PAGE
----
Are you among them?
The best way to judge is to understand the pros and cons of leasing a car, how leasing a car works and what insider tips for leasing a car might help you get the best deal.
Here are some of the particulars you might consider:
What Is a Car Lease?
You'll often hear car leasing likened to apartment leasing. There are plentiful similarities. When you lease a car or an apartment, you lease the property for a specific amount of time. You and the property owner have a mutual understanding that the assets will be returned in good condition.
Yet there are significant differences between leasing a car and leasing property or even other equipment. Many car lease agreements last two to three years and often allow you to purchase the car at the end of the term. Car lease agreements limit the number of miles the vehicle can be driven annually, generally between 12,000 to 15,000 miles. Those that exceed the agreed upon mileage are often responsible for paying 10 to 25 cents per mile. You may be able to increase the number of miles you can drive without a per-mile penalty, but the cost can be steep.1
How to Lease a Car
On the surface, it's easy to understand how leasing a car works.
Review car dealership websites. Then call or visit the dealership. That's how you'll find lease specials and selections.
One major difference between shopping for a traditional car loan and a lease is what you'd focus your energy on. With a traditional purchase, getting the lowest sale price is typically the goal, as that price, combined with the annual percentage rate (APR) of your loan’s interest as well as taxes on the vehicle, will be spread out over the course of a multi-year loan When leasing, your energy is better spent trying to determine the lowest possible payment, including all taxes and fees,2 since the term of the lease is typically shorter than a car loan term.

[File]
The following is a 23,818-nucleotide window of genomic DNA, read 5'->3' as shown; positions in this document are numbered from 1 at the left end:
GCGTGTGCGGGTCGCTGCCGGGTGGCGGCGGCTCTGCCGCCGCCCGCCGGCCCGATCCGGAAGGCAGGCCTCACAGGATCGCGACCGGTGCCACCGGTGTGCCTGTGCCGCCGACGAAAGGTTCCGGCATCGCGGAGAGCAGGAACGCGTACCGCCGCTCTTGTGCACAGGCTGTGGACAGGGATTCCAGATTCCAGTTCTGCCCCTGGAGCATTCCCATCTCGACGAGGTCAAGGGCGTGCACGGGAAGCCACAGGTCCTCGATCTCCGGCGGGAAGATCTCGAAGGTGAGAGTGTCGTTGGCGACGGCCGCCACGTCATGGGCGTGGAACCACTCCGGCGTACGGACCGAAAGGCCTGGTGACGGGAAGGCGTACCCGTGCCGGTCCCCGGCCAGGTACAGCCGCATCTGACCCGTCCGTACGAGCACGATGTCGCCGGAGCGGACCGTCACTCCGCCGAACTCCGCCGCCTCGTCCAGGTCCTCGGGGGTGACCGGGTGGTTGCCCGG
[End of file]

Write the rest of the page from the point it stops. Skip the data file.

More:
Shop at different dealerships before you select a car to lease, just as you would if you bought a car.
One tip: Don't forget to ask for all lease terms, from each dealership, in writing so that you can compare all fees, prices and terms.
Why Do People Lease Cars?
Some people choose to lease a car because it allows them to drive higher-end cars for a more affordable monthly payment. Plus, a two- to three-year car lease allows drivers to easily and frequently upgrade their rides.
Of course, not everyone leases because they want luxury wheels. Lower down payments, warranties, and free routine maintenance are among the benefits lease customers often receive.
Another bonus is that depreciation of the car is deducted from the total lease cost you pay. And some who end their lease find the car is more highly valued than predicted. That may entitle the lease owner to a payout or credit.3 An easy way to determine if you might be entitled to a payout or credit would be to evaluate your vehicle's value online and compare that value to your payoff amount. If your car is worth more than your payoff, you may want to discuss this issue with the dealership, to find out if you may be due some cash.
Many dealerships also offer leases for used cars. Those are usually certified preowned (CPO) cars. Those cars are generally newer, have low mileage and were inspected and repaired or refurbished.
What Are Some of the Downside of Car Leases?
The obvious downside to leasing a car is that you don't own the car at the end of the lease. That means you don't have a trade-in if you decide to purchase a car. Those that routinely lease cars over many years may pay more money than they would if they had initially bought the car.
Another thing to consider: You can break an auto lease, but it will likely cost you a hefty fee. Yes, you can sign a long-term lease, but that may negate the monetary benefits of leasing instead of buying a car. That’s because leasing typically costs you more than what you might have taken out in a long-term car loan. You’ll want to do the math to figure out if the numbers work in your favor to sign a long-term lease.
Should I Buy My Leased Car?
Just as you consider many factors when you lease a car, you need to analyze the costs and benefits of buying the car at the end of the lease.
First, do you like the car? Do you enjoy driving it and does it suit your needs?